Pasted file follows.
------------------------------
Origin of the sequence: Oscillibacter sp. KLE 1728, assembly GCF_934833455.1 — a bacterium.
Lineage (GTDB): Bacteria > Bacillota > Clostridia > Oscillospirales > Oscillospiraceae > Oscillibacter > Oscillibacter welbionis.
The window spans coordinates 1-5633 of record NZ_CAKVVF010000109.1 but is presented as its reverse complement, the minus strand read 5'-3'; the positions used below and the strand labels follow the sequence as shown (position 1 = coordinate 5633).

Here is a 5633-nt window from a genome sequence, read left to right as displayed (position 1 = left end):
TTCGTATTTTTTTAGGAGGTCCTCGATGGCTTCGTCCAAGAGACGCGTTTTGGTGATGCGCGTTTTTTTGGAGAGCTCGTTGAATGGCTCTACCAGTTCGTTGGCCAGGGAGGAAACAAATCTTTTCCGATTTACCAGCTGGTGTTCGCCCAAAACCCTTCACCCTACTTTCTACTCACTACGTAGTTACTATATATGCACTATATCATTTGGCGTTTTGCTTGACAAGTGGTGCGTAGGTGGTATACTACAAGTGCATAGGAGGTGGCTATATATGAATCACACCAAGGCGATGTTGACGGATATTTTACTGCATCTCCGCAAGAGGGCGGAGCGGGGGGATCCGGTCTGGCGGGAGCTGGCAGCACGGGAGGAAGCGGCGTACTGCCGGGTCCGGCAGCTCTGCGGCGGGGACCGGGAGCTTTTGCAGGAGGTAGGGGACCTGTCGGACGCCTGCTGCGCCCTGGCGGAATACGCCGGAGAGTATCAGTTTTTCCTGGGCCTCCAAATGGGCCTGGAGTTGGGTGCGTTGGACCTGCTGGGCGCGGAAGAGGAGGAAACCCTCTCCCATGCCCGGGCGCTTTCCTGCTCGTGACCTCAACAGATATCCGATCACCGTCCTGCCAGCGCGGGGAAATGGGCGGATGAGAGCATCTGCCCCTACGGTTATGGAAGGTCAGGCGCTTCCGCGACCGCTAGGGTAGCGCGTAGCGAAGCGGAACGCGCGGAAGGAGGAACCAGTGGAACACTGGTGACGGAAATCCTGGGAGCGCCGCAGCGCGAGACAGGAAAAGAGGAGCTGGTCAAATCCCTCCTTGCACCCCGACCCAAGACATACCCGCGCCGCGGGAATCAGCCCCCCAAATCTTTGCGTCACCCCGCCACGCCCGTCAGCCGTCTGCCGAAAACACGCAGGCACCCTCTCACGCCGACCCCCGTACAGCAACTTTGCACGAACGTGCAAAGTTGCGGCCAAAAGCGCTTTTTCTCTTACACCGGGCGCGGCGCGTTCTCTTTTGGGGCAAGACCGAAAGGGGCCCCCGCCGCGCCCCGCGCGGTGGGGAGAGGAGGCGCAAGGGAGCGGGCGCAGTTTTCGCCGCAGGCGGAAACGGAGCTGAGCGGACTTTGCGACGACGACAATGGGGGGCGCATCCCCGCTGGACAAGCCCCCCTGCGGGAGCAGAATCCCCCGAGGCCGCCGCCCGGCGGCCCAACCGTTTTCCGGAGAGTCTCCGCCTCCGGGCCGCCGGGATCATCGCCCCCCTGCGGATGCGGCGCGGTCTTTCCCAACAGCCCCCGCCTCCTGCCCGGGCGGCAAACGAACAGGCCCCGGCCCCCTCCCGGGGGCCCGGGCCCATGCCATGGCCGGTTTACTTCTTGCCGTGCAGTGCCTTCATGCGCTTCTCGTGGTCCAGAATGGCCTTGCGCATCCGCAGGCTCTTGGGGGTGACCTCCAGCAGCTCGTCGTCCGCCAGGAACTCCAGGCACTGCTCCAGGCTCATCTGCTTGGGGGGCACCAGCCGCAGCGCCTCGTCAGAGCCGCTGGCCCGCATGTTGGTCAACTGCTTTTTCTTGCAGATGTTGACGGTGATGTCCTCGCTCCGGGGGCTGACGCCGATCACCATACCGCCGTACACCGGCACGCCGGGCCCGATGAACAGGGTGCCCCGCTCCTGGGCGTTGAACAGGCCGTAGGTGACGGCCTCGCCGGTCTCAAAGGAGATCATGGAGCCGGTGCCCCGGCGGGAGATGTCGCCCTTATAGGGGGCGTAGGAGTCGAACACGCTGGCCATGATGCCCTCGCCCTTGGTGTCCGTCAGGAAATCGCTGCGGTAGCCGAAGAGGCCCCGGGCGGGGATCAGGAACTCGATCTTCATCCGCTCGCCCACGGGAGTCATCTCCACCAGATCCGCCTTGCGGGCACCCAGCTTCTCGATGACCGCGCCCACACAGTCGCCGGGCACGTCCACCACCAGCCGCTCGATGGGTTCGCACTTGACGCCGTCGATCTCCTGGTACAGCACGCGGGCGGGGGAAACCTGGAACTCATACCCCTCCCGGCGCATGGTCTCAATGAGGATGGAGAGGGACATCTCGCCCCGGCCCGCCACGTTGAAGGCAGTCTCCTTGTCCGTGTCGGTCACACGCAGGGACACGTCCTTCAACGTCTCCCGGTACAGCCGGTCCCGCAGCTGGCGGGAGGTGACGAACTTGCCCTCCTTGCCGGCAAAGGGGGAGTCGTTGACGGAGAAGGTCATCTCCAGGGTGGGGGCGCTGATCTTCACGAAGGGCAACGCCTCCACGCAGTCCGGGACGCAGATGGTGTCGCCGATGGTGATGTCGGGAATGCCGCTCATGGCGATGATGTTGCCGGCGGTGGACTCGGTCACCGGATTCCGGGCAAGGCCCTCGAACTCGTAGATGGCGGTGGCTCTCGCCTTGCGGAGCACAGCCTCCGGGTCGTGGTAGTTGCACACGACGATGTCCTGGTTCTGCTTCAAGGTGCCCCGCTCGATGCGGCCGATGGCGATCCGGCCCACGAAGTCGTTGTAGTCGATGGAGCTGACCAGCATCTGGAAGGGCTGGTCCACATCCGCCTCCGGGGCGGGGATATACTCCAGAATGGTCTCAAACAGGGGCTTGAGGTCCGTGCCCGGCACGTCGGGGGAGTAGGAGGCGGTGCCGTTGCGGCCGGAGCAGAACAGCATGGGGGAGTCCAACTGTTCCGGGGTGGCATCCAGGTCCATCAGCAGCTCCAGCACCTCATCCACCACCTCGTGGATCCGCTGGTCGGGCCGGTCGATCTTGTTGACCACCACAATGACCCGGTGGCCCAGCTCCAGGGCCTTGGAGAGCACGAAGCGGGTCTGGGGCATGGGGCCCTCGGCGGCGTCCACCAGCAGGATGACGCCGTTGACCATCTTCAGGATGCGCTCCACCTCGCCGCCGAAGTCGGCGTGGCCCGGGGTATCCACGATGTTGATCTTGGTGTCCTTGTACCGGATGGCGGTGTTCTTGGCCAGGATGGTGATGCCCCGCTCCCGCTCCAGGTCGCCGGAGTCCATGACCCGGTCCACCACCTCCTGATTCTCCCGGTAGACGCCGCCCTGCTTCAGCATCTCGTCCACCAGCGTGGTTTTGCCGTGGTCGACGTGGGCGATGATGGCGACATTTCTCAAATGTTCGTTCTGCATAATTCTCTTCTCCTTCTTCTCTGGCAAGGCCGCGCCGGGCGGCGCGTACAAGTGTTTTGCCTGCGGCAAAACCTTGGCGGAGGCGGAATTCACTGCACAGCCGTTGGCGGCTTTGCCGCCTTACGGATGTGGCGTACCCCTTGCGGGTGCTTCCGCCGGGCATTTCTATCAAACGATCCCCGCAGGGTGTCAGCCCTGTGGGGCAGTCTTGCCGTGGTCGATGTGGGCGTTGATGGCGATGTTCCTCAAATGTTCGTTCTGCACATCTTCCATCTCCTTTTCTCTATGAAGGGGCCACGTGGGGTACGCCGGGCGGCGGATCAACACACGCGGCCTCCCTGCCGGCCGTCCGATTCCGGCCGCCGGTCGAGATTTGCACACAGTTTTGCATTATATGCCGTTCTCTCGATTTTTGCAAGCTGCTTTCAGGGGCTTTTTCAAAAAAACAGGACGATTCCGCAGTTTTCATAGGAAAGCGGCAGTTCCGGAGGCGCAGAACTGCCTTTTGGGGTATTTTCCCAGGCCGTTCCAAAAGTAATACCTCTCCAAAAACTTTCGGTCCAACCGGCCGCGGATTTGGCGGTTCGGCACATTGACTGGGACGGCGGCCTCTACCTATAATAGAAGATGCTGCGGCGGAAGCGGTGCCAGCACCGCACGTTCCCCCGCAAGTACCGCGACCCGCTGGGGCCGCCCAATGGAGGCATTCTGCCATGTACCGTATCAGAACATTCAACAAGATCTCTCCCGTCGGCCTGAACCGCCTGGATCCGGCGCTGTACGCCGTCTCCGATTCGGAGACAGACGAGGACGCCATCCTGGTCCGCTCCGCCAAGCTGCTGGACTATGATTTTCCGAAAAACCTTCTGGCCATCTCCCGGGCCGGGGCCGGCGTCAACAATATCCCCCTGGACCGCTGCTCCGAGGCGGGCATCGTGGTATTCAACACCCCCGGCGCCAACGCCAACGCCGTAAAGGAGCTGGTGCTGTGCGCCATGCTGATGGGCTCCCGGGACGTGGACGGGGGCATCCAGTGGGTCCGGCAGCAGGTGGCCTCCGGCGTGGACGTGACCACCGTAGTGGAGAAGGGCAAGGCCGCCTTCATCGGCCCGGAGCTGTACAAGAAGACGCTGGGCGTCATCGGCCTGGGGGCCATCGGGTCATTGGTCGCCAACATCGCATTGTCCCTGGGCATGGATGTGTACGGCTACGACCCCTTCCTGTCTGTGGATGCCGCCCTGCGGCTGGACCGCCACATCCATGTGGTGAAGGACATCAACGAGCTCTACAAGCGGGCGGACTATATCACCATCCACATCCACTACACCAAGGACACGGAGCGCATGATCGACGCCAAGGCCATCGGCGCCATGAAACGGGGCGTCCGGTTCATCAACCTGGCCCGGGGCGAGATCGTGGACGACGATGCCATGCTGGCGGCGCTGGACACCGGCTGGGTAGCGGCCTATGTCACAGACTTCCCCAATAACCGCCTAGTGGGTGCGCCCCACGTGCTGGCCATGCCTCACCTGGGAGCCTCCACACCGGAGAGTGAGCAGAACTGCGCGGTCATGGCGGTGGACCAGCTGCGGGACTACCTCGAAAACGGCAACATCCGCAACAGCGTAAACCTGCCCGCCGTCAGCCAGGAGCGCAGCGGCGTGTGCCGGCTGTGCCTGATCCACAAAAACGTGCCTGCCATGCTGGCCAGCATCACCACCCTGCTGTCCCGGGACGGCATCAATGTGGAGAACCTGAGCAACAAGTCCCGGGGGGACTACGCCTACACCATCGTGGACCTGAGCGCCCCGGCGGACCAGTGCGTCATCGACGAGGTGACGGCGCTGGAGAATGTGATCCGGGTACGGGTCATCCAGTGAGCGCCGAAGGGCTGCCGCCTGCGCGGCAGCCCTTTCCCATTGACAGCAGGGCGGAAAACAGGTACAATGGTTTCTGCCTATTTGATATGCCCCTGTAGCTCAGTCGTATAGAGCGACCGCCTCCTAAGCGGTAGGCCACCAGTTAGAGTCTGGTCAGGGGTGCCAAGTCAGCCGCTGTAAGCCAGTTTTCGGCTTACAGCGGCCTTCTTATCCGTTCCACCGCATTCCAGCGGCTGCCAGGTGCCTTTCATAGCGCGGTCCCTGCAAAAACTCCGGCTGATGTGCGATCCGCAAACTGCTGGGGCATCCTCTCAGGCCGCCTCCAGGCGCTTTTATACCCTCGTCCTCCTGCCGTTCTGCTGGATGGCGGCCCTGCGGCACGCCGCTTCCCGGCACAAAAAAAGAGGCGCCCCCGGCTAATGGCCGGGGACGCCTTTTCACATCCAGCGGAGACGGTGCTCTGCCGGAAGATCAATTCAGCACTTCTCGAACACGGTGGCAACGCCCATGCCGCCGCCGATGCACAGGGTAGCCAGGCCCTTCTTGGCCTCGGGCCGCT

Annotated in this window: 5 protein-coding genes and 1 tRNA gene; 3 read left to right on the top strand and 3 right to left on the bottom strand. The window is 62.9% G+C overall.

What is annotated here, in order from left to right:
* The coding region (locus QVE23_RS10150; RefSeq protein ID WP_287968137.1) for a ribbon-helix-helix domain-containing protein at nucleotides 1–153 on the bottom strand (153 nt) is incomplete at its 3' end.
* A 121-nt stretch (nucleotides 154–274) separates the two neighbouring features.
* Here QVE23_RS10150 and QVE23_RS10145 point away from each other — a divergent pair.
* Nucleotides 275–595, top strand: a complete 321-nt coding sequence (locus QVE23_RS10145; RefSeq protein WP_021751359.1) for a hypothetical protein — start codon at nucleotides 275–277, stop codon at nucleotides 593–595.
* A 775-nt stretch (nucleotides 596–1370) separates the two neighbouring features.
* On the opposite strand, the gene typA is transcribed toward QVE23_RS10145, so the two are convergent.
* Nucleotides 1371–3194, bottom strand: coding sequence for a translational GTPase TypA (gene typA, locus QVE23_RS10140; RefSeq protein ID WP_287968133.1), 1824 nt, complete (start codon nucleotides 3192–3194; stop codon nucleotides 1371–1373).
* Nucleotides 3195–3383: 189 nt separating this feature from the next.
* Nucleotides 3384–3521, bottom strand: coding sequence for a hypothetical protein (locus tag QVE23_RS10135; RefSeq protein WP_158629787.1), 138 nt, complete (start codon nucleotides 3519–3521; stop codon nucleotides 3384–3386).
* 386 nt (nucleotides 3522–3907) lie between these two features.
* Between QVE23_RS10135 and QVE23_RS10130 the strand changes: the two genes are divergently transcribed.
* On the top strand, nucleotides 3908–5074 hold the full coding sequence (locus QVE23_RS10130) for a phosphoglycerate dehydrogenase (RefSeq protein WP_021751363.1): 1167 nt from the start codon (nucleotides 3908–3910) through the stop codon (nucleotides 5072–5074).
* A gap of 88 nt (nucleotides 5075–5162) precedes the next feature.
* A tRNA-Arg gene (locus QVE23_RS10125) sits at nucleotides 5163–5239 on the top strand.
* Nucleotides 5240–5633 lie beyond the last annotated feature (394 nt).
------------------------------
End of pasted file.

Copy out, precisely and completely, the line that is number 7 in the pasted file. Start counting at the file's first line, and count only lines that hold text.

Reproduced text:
What is annotated here, in order from left to right: